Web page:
Telling other health or social care providers about the person’s diagnosis of dementia can be helpful. This includes the dentist, optometrist, or – if you go to the hospital – doctors and nurses at a hospital. Most health care providers need an accurate medical history to deliver the best care. This includes knowing that the person you care for has dementia.
Once health and social care providers know that the person is living with dementia, they can make adaptations to the services they provide or make allowances to help. For example, if the person with dementia wishes to attend the appointments independently, they can ask for a written summary of the appointment and the things they need to do afterwards such as arrange blood tests or an x-ray. They may ask for a longer appointment or ask to bring you, the care partner, with them.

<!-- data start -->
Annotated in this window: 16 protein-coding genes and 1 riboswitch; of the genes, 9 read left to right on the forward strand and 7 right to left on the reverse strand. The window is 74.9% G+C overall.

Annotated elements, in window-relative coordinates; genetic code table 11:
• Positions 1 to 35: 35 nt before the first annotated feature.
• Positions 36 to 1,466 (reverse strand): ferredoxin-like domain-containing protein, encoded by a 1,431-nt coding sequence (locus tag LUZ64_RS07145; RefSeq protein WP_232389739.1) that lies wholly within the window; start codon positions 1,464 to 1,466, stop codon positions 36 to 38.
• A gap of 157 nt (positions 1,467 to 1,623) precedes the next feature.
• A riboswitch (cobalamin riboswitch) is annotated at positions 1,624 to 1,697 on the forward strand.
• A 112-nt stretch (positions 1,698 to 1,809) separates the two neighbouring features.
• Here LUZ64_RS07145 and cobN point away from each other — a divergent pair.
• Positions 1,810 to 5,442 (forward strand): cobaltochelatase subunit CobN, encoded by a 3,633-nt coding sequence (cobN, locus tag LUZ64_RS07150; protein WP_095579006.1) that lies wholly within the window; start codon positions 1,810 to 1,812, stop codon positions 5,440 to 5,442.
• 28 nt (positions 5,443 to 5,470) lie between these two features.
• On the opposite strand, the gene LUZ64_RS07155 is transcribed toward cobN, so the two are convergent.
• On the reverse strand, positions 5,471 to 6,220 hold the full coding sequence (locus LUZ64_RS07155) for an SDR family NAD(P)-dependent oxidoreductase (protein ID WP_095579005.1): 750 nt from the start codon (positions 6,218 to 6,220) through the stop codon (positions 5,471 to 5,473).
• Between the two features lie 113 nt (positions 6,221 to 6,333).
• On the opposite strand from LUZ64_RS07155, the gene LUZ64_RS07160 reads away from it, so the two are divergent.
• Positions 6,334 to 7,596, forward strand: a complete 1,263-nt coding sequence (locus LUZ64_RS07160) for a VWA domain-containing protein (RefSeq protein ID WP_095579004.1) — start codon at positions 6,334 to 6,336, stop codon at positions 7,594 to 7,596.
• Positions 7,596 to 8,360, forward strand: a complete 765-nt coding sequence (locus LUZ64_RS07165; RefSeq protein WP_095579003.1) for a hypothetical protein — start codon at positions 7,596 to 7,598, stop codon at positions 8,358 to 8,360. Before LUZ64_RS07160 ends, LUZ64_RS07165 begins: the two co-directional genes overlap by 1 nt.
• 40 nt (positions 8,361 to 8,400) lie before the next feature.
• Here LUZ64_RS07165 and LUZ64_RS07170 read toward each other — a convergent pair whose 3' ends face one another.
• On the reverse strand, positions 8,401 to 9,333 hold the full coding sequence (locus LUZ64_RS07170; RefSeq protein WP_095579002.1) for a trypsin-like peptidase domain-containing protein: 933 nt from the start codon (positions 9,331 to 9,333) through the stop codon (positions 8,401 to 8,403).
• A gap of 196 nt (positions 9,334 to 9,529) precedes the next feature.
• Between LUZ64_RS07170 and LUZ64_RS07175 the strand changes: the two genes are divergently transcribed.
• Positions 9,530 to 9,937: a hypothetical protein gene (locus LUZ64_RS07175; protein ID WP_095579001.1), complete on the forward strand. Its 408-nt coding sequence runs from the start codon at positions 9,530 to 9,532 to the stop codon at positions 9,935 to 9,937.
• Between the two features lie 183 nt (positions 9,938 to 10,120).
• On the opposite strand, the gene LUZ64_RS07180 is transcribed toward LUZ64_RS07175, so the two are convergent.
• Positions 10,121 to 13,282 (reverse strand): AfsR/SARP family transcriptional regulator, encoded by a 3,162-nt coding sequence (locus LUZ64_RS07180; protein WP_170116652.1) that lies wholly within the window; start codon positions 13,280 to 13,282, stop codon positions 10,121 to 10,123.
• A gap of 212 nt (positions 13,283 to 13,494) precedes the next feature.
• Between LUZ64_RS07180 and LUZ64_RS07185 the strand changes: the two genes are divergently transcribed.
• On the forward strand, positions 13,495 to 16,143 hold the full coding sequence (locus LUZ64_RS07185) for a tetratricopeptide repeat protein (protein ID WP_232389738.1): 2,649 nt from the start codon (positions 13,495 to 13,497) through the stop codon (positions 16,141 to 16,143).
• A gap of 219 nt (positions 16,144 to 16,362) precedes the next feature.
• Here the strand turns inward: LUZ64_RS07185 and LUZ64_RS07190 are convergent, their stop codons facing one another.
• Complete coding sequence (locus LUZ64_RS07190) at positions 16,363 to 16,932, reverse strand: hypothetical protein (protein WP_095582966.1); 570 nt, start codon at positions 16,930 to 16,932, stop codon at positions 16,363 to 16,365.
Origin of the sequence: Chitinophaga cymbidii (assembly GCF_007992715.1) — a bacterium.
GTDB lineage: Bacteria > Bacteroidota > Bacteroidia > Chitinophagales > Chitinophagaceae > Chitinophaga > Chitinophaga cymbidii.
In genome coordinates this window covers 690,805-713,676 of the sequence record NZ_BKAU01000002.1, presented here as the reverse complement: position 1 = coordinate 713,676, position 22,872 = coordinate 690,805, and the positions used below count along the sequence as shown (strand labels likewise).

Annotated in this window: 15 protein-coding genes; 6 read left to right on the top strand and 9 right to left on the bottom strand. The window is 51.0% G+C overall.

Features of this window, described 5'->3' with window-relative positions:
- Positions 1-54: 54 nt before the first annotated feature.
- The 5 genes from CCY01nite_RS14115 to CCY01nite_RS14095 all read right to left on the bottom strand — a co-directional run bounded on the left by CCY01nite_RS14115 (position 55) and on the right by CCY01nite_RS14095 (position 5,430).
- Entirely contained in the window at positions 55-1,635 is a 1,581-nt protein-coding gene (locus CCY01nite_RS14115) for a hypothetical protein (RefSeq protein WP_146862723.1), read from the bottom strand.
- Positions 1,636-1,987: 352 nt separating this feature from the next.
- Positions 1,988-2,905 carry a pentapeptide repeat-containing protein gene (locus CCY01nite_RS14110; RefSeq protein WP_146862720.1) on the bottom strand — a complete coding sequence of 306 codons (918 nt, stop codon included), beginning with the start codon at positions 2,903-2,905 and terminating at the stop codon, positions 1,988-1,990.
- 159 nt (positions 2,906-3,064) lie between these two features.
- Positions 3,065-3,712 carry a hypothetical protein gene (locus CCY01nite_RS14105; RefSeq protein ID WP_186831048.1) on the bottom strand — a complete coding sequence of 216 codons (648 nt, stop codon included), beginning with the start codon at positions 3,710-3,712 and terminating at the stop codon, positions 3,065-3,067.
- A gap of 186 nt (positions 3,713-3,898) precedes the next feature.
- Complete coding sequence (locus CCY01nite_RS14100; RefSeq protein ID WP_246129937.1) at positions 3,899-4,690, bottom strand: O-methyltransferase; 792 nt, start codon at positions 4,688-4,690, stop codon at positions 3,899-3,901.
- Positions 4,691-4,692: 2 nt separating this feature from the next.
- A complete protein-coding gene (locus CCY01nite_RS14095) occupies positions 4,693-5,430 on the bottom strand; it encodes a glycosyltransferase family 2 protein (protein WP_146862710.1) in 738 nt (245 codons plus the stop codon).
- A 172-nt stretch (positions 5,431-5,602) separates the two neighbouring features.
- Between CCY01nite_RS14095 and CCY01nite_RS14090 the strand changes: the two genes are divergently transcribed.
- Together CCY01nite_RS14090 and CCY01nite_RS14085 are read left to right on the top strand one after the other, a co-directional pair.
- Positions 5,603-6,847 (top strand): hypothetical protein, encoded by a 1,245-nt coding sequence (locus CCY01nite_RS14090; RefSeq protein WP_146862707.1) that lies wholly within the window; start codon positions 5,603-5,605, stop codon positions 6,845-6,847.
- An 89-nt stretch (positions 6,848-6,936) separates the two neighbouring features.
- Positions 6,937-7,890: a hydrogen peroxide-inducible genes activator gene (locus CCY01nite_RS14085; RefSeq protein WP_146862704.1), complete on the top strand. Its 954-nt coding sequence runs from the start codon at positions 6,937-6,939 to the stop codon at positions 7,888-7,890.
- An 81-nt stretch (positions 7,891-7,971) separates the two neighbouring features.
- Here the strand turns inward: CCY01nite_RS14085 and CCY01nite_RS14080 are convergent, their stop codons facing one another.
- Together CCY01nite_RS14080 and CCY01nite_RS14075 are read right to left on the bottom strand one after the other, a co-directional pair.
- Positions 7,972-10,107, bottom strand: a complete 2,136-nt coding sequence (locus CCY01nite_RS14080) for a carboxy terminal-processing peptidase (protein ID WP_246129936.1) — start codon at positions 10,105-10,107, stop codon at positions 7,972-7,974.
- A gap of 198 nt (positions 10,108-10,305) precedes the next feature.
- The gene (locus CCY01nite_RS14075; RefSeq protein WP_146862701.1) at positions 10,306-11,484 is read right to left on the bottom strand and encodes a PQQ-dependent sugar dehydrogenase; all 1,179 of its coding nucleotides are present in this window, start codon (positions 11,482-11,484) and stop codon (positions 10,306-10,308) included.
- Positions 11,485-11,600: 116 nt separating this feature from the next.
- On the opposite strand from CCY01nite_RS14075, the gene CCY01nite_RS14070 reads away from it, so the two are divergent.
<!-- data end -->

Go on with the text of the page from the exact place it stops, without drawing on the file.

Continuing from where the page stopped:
Health and social care providers will keep personal information, including a dementia diagnosis, confidential.
Not all health or social care providers are experienced with dementia. Some care partners have told us that they sometimes need to help educate their providers. See section 2.12 on being assertive when speaking with health care providers about dementia.
It might also be helpful to share the diagnosis with other professionals who help the person living with dementia with legal and financial planning, such as their accountant or lawyer.